Bottom ash is part of the non-combustible residue of combustion in a furnace or incinerator. In an industrial context, it has traditionally referred to coal combustion and comprises traces of combustibles embedded in forming clinkers and sticking to hot side walls of a coal-burning furnace during its operation. The portion of the ash that escapes up the chimney or stack is, however, referred to as fly ash. The clinkers fall by themselves into the bottom hopper of a coal-burning furnace and are cooled. The above portion of the ash is referred to as bottom ash too. Additionally, modern municipal waste incinerators try in reducing the production of dioxins by incinerating at 850 to 950 (degrees Celsius) for at least two seconds forming bottom ash as byproduct.
In a conventional water impounded hopper (WIH) system, the clinker lumps get crushed to small sizes by clinker grinders mounted under water and fall down into a trough from where a water ejector takes them out to a sump. From there it is pumped out by suitable rotary pumps to dumping yard far away. In another arrangement a continuous link chain scrapes out the clinkers from under water and feeds them to clinker grinders outside the bottom ash hopper.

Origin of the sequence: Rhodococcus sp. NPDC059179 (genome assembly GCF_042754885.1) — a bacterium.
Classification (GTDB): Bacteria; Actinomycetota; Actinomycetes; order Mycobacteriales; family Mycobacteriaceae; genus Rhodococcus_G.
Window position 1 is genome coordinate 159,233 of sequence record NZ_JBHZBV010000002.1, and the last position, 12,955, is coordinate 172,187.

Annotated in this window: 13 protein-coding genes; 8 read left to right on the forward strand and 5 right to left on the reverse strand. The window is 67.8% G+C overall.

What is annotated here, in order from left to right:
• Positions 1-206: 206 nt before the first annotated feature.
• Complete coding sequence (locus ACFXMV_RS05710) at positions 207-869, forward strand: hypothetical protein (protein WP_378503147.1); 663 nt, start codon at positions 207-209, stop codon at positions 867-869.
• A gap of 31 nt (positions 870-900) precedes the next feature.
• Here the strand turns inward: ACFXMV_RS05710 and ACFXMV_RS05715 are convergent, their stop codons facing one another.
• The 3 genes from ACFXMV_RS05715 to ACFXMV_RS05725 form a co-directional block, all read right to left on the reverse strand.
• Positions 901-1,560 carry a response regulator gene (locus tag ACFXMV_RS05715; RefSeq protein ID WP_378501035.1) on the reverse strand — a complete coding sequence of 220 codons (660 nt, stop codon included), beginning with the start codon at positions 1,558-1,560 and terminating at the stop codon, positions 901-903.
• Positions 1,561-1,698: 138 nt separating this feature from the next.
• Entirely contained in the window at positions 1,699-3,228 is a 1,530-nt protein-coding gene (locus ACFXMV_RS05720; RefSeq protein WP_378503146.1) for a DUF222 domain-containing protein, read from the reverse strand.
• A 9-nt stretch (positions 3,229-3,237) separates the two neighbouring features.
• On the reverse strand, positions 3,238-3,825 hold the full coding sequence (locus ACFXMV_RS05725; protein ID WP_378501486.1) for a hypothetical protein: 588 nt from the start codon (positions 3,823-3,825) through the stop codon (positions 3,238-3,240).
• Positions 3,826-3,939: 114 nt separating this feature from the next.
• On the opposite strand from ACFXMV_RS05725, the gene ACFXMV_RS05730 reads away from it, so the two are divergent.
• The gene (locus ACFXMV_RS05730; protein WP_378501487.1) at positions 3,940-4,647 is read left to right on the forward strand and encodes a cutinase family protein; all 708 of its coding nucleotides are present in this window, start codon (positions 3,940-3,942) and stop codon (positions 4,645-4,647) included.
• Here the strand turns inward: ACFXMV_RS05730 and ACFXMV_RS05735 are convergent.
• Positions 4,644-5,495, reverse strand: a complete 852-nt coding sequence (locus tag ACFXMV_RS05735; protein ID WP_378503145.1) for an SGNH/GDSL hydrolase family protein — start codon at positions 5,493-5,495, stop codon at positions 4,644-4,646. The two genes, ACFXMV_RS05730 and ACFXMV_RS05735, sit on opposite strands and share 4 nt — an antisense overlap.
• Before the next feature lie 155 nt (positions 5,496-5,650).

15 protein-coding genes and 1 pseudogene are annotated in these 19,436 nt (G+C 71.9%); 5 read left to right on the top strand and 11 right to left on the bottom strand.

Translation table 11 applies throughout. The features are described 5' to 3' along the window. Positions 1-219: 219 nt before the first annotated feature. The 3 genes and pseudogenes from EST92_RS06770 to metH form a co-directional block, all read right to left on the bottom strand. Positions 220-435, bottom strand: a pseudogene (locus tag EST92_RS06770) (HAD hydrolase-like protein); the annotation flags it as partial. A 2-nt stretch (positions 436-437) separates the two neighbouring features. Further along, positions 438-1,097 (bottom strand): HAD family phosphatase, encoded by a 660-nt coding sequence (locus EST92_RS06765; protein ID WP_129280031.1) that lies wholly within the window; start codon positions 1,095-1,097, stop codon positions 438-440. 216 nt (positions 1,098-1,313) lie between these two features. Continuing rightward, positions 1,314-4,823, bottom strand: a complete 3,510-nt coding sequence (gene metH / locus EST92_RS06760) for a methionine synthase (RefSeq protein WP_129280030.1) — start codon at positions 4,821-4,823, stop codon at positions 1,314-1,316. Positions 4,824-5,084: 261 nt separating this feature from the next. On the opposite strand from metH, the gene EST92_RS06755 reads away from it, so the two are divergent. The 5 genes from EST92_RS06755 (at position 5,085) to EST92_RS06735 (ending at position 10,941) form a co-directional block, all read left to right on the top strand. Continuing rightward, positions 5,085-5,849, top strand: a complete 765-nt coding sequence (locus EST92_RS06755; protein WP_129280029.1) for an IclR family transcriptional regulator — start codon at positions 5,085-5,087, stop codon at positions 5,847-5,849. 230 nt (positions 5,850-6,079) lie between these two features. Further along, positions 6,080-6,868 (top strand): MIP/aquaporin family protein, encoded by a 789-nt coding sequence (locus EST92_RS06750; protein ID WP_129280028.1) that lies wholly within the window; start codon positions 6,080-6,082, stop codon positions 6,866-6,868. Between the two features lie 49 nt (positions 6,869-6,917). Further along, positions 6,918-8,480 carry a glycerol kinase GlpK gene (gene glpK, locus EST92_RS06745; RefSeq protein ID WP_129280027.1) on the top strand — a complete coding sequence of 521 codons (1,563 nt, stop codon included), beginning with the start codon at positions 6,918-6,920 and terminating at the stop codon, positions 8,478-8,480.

More modern systems adopt a continuous removal philosophy. Essentially, a heavy duty chain conveyor submerged in a water bath below the furnace which quenches hot ash as it falls from the combustion chamber and removes the wet ash continuously up to a de-watering slope before onward discharge into mechanical conveyors or directly to storage silos.
These days bottom ash can be extracted, cooled and conveyed using dry ash technology from various companies. Dry ash handling has many benefits. When left dry the ash can be used to make concrete and other useful materials. There are also several environmental benefits.
Bottom ash may be used as raw alternative material, replacing earth or sand or aggregates, for example in road construction and in cement kilns (clinker production). A noticeable other use is as growing medium in horticulture (usually after sieving). In the United Kingdom it is known as furnace bottom ash (FBA), to distinguish it from incinerator bottom ash (IBA), the non-combustible elements remaining after incineration. A pioneer use of bottom ash was in the production of concrete blocks used to construct many high-rise flats in London in the 1960s.